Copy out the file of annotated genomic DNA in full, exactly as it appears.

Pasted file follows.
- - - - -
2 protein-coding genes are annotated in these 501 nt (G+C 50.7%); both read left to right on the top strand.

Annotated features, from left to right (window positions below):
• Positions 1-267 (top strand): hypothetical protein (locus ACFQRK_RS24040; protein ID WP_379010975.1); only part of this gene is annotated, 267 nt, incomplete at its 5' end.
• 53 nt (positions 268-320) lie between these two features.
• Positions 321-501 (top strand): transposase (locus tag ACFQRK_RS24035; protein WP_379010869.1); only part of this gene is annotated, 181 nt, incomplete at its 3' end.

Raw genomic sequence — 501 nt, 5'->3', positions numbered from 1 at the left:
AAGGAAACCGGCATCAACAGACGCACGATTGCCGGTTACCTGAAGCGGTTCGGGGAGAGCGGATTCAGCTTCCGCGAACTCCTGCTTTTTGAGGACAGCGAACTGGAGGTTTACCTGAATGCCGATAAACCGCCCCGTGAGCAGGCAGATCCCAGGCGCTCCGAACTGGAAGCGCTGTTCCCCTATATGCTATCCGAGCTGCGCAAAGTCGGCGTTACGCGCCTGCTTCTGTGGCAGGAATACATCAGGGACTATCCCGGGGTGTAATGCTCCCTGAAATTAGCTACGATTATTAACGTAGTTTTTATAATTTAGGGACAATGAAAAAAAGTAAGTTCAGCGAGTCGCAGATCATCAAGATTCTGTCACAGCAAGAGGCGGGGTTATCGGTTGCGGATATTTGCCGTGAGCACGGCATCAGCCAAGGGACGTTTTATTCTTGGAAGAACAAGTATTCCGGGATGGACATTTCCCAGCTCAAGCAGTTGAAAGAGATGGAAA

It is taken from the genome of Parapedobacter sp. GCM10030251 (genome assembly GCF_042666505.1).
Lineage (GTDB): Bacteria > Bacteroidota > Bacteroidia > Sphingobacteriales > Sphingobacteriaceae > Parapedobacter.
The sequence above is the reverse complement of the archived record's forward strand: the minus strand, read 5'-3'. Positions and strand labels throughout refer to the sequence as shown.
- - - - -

2 protein-coding genes are annotated in these 501 nt (G+C 50.7%); both read left to right on the top strand.

Annotated features, from left to right (window positions below):
• Positions 1-267 (top strand): hypothetical protein (locus ACFQRK_RS24040; protein ID WP_379010975.1); only part of this gene is annotated, 267 nt, incomplete at its 5' end.
• 53 nt (positions 268-320) lie between these two features.
• Positions 321-501 (top strand): transposase (locus tag ACFQRK_RS24035; protein WP_379010869.1); only part of this gene is annotated, 181 nt, incomplete at its 3' end.

Raw genomic sequence — 501 nt, 5'->3', positions numbered from 1 at the left:
AAGGAAACCGGCATCAACAGACGCACGATTGCCGGTTACCTGAAGCGGTTCGGGGAGAGCGGATTCAGCTTCCGCGAACTCCTGCTTTTTGAGGACAGCGAACTGGAGGTTTACCTGAATGCCGATAAACCGCCCCGTGAGCAGGCAGATCCCAGGCGCTCCGAACTGGAAGCGCTGTTCCCCTATATGCTATCCGAGCTGCGCAAAGTCGGCGTTACGCGCCTGCTTCTGTGGCAGGAATACATCAGGGACTATCCCGGGGTGTAATGCTCCCTGAAATTAGCTACGATTATTAACGTAGTTTTTATAATTTAGGGACAATGAAAAAAAGTAAGTTCAGCGAGTCGCAGATCATCAAGATTCTGTCACAGCAAGAGGCGGGGTTATCGGTTGCGGATATTTGCCGTGAGCACGGCATCAGCCAAGGGACGTTTTATTCTTGGAAGAACAAGTATTCCGGGATGGACATTTCCCAGCTCAAGCAGTTGAAAGAGATGGAAA

It is taken from the genome of Parapedobacter sp. GCM10030251 (genome assembly GCF_042666505.1).
Lineage (GTDB): Bacteria > Bacteroidota > Bacteroidia > Sphingobacteriales > Sphingobacteriaceae > Parapedobacter.
The sequence above is the reverse complement of the archived record's forward strand: the minus strand, read 5'-3'. Positions and strand labels throughout refer to the sequence as shown.